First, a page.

Recently, I was running in the early morning. Spring has finally fully established itself here in the central United States. Trees are starting to grow leaves again and flowers are starting to bloom. A cool early morning breeze was at my back. It was a moment of fullness.
This experience is something that I have taken to the yoga mat as well. Yoga emphasizes the connection between body, mind, and spirit. In fact, yoga moves often incorporate “the earth” or ground into the asana. Recognizing the connectedness between what we might do physical presence and our spiritual and mental sides of the equation.
If we are physically training with the earth, how should we respond? I put this question forth because physical training, whether it be running, walking, yoga, weight lifting, rolling, or something else, may, if we allow it, raise our consciousness about our presence in the world.
If we embrace the presence of the Earth or earth into our physical training, one observation we might make pertains the closeness of creation with our lives and those of others. Each of us is a beloved part of that world. Sometimes, however, we might not feel so very beloved or not respond in a compassionate manner. Apathy, outright hostility, and denial, unfortunately, can stall where we may want or need to go as a society and as individuals.
However, we can also take another path. This path would recognize the interconnected nature of human interaction both with regards to how we impact each other and in reference to the natural world. We must understand that our decisions have real consequences that might go beyond even immediate connections, impacting people and places that are not in our particular social worlds.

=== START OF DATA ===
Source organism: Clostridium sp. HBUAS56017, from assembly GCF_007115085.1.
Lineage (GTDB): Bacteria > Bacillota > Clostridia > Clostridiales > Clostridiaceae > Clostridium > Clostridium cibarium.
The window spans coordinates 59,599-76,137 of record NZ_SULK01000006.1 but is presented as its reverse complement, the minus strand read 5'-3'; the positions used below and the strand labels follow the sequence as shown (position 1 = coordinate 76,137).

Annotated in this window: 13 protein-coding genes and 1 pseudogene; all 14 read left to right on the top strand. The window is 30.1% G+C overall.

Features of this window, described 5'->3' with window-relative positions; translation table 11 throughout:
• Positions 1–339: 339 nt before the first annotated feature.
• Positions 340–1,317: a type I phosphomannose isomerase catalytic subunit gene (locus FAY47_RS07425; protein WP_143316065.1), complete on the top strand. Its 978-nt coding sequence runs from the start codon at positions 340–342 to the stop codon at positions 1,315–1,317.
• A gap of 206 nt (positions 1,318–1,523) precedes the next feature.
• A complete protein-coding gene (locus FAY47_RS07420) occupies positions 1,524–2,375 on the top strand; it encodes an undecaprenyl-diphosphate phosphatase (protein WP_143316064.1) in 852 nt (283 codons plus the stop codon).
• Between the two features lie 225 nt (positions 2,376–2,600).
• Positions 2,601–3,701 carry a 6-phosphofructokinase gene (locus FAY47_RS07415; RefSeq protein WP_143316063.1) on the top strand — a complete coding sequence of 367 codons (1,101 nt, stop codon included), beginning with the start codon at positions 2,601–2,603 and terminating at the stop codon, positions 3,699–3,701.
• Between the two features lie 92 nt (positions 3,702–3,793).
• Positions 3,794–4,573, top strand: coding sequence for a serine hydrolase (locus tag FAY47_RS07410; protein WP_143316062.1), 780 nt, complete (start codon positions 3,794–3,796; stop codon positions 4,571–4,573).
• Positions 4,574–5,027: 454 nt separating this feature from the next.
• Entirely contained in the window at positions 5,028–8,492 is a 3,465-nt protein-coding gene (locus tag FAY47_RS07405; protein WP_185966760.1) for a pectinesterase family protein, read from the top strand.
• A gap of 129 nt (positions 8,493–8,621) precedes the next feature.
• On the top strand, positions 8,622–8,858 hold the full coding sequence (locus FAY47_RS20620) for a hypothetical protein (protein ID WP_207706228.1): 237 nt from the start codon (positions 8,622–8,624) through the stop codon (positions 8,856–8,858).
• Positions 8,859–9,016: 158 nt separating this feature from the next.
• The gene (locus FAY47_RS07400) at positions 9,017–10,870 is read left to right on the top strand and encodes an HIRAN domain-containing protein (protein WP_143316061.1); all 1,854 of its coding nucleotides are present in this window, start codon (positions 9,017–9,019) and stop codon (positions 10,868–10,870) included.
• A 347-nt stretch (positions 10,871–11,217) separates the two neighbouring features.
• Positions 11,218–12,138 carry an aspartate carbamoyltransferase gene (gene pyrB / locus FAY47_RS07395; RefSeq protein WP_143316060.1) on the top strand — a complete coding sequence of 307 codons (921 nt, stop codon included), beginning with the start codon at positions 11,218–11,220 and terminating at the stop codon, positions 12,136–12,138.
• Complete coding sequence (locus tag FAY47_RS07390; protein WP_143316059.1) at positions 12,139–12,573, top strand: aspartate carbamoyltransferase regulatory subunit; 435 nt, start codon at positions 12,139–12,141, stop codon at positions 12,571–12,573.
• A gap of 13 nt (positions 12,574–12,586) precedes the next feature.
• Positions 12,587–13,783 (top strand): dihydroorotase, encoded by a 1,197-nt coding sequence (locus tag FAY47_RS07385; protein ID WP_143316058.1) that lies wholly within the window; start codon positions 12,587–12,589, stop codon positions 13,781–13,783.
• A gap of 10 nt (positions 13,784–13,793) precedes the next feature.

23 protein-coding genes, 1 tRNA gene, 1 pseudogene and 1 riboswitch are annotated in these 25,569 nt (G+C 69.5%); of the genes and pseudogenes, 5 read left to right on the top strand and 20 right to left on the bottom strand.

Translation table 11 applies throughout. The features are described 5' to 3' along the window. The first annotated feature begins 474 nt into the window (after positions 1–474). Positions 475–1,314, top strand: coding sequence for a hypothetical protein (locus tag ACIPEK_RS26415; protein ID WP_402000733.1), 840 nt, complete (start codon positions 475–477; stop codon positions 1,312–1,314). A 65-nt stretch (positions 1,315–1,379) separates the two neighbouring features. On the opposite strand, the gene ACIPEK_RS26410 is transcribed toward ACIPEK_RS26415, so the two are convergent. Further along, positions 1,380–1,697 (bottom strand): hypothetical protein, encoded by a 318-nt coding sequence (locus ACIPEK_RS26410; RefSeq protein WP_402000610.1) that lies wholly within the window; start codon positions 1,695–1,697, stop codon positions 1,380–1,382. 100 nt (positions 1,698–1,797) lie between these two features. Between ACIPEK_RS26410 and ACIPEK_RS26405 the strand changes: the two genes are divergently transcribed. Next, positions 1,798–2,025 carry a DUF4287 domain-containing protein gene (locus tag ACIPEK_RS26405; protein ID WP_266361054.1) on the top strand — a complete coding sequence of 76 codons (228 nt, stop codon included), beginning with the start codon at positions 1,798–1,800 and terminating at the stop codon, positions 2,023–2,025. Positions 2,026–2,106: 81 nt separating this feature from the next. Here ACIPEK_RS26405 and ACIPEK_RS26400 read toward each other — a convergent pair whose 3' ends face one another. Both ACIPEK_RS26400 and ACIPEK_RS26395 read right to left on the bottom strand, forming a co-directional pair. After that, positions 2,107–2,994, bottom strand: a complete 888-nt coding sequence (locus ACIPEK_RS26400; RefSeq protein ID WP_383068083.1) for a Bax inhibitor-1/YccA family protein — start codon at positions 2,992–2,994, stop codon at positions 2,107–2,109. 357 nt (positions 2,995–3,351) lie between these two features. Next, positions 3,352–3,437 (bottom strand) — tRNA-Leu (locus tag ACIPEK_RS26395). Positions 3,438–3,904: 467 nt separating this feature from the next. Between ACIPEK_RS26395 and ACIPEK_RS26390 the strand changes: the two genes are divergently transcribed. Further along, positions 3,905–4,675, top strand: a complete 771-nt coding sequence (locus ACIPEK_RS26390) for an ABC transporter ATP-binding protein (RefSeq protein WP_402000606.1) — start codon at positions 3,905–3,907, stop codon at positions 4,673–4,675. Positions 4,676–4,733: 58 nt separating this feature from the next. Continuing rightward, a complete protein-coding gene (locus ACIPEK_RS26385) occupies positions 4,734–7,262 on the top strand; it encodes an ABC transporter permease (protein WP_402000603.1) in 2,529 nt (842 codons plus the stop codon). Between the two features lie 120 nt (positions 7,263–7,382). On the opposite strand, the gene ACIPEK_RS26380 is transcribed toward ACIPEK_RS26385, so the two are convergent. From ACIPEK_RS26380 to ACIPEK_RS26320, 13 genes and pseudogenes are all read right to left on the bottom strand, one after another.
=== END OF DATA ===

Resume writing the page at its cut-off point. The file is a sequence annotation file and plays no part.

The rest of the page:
While these individuals, places, animals, plants, and ecosystems may be out of our immediate purview, in an interconnected world there is still a moral, spiritual, and practical imperative to respond with care. Moral action is often turned into a battle between the individual self-preservation and the greater good. For example, in a time of job scarcity in many parts of the world, some politicians cast anti-global warming measures as “job killers” because of concerns that regulation will negate job growth. Likewise, attempts to desegregate schools and improve performance are often met with either subvert or outward resistance because parents are most concerned about “their own” children.
While self-preservation may have some redeeming qualities, one could argue that it is not really all that introspective. For example, wanting society’s institutions to stay exactly the same can be a self-preservation strategy. It is individualistic, in a sense, in that the individual is concerned (perhaps rightfully so) about their own individual lives and those of their families. However, there is also a moral danger to that worry which can make these decisions more superficial. In reality, this individual worry may be based less upon what might work best for the wider world, or even the individual, and focus more upon anxiety about change. Casting decisions through the lens of anxiety alone can cause physical, mental, and spiritual harm either collectively or through our own individual lives.
When we engage body-mind-spirit connection, however, and focus beyond ourselves, we may be able to let go of some of our own individual (and collective) anxieties. I would invite you to respond with your own experiences with this concept. How do you age body-mind-spirit connection in your own life? How does it inspire you to action?